Although I kept thinking ‘I cannot believe I’m doing this, I must be NUTS to think I’m good enough to record in a real studio’ I kept moving forward. It was unreal. Every note of music, every musician, every decision about graphics and photographs…all the decisions made themselves. I’ve never in my life on anything I’ve ever worked on ‘just known’ what I needed to do, felt so ‘in the zone’. Everything fell into place like it was meant to be, and I felt like I’d found home when I walked into that recording studio and put on the headset. I was singing with world class, professional musicians.  Too many magical occurrences to list here. But trust me. It was unlike anything I’ve ever experienced.

Of course I kept battling the requisite shame, but during the project it was like I was in a bubble. I released the album in the fall of 2011. It was amazing and baffling and embarrassing and wonderful. The best part?  My parents were over the moon. My Mom kept saying, “I can’t believe you did all this for me!” I’ll always be thankful I’ve had the chance to tell her everything I wanted to tell her with music. It’s quite fitting that she once again, through her Alzheimer’s, helped give me confidence to do something that I would’ve never thought possible.

I assumed that recording would be my first and last ever. But several years later, another opportunity fell into my lap – or more accurately, funding fell into my lap – to create a CD of standards. I hit the ground running. Again, I’m feeling so at home in the studio. The shame monster, the ‘you’re not good enough,’ the ‘you work a corporate job and are not a professional so who do you think you are’ loves to come visit me. But I’ve found when I’m in the music, I don’t even need to tell them to take a hike. They can’t reach me there.

Music is scary. It’s like putting your heart out on the floor for everybody to look at and possibly stomp on. You can’t predict. And so many times, I never know if the music hit the mark. But I’m coming to realize it’s only a small percentage about that. It’s more about me and the music. If no one ever listens, I still went through an incredible, life-changing process. And that’s enough.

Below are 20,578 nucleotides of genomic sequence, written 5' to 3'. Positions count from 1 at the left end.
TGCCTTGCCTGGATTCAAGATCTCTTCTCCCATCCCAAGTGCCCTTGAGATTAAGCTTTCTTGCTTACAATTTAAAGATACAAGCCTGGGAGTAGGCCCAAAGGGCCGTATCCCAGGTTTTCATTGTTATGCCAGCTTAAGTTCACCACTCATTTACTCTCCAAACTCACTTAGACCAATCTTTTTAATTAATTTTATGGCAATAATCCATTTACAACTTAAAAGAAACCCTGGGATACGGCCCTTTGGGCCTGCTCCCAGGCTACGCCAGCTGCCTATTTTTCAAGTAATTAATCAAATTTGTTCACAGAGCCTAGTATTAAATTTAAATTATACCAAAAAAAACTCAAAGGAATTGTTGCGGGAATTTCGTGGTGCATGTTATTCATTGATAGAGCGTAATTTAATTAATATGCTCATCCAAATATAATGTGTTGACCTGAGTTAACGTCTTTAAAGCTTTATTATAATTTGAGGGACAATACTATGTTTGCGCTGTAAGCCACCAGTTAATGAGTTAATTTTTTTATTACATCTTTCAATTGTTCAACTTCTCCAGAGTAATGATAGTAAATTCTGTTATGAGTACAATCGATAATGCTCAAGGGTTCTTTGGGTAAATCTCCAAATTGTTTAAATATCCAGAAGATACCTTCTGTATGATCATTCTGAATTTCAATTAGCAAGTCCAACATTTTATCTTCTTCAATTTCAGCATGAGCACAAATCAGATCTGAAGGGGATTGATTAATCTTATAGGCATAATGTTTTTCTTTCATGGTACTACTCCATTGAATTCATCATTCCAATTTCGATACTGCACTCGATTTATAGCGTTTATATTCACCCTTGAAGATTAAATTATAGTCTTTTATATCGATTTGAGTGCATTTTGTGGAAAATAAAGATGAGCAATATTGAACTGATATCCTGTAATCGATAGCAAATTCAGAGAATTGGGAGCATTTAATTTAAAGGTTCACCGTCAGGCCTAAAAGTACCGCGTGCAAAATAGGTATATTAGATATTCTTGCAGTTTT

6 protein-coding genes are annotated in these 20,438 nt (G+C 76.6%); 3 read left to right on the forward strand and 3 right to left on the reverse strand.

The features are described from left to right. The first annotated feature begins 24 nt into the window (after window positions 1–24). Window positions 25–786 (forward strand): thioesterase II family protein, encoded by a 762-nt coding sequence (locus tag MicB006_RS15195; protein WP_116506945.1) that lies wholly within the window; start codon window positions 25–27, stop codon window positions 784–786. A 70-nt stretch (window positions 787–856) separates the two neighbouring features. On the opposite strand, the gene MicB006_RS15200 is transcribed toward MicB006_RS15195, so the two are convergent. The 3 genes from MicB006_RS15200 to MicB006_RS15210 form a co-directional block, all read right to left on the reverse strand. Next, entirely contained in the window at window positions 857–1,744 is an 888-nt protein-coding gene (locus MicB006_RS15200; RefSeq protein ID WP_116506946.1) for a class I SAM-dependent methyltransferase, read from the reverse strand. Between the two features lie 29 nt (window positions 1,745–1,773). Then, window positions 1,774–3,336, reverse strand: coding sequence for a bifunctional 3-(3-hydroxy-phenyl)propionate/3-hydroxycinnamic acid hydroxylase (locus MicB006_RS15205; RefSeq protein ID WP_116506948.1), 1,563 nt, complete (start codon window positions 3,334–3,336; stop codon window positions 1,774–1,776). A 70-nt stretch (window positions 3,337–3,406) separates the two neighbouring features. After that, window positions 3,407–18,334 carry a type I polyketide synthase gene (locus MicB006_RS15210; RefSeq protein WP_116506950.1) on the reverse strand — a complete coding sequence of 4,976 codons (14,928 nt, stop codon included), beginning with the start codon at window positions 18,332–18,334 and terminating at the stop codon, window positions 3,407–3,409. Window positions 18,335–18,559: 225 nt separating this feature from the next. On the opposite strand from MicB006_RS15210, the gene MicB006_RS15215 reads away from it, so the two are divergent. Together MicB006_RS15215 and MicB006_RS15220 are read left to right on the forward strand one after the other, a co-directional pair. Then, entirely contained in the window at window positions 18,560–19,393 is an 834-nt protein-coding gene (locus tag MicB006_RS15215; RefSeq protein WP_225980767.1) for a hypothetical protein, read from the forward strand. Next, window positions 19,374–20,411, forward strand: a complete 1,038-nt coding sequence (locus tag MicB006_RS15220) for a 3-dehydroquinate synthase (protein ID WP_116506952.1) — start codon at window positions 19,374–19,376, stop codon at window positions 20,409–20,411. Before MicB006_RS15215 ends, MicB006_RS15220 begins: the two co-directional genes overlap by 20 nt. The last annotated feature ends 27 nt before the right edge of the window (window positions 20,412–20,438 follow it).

Now back to reading my Brene Brown to try to combat all the shame these projects bring on! But as my Granny always told me, “Nothing ventured, nothing gained.”

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I love that woman. I love her mother and loved her granny too. And now for the giveaway: Leave a comment below for a chance to win a copy of Andrea’s first cd. It’s fabulous. And just in case you don’t want to take the chance of missing out on hearing her voice for yourself, you can purchase a cd at her website. They make great Christmas gifts! Comments will close Friday, November 21, 2014. Good luck.


Sunday Selections


photo by Andrea Osborne who can sing like an angel

Anyone can sing. You just open your mouth,
and give shape to a sound. Anyone can sing.
What is harder, is to proclaim the soul,
to initiate a wild and necessary deepening:
to give the voice broad, sonorous wings
of solitude, grief, and celebration,
to fill the body with the echoes of voices
lost long ago to bravery, and silence,
to prise the reluctant heart wide open,
to witness defeat, to suffer contempt,
to shrink, lose face, go down in ignominy,
to retreat to the last dark hiding-place
where the tattered remnants of your pride
still gather themselves around your nakedness,
to know these rags as your only protection
and yet still open—to face the possibility
that your innermost core may hold nothing at all,
and to sing from that—to fill the void
with every hurt, every harm, every hard-won joy
that staves off death yet honours its coming,
to sing both full and utterly empty,
alone and conjoined, exiled and at home,
to sing what people feel most keenly
yet never acknowledge until you sing it.
Anyone can sing. Yes. Anyone can sing.

- William Ayot, “Anyone Can Sing”

Cup of Kindness


Is your year doing that crazy, frenetic, breakneck sprint to the finish? Mine is. After a day I would rather not repeat, I am slowing down, taking stock and trying to find my center. Again. A couple of things are making this easier. First is my journal. I’m officially hooked. I start most mornings writing while I wait for the coffee to brew and then grab a few moments here and there during the day. It is a practice that is taking hold and I am grateful.